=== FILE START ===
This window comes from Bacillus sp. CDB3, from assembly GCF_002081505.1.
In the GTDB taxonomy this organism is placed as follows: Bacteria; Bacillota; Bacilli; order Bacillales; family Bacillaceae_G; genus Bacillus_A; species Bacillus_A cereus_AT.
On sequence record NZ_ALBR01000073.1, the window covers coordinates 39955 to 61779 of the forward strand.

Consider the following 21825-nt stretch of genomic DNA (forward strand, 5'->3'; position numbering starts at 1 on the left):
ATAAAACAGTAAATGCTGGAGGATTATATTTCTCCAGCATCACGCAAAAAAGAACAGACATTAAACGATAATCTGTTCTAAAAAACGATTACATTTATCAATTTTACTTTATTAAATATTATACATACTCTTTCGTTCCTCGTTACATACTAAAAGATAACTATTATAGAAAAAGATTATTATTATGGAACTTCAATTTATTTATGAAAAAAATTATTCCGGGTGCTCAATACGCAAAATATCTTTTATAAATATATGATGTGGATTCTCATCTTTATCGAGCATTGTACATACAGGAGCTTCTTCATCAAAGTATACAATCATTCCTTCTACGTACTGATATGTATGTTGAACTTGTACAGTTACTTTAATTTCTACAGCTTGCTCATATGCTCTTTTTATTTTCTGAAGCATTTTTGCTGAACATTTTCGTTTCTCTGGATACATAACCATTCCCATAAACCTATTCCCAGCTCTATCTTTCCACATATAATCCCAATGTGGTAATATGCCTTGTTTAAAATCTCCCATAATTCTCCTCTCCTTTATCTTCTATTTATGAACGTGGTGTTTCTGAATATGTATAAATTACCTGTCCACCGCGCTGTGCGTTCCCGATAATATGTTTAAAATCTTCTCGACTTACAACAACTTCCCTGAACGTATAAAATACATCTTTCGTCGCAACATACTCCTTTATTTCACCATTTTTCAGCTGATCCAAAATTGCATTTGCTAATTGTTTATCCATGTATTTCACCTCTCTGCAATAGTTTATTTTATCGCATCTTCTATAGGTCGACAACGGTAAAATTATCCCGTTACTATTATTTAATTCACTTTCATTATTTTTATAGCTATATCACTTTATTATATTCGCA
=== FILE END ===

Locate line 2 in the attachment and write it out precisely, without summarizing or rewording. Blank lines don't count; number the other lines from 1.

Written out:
In the GTDB taxonomy this organism is placed as follows: Bacteria; Bacillota; Bacilli; order Bacillales; family Bacillaceae_G; genus Bacillus_A; species Bacillus_A cereus_AT.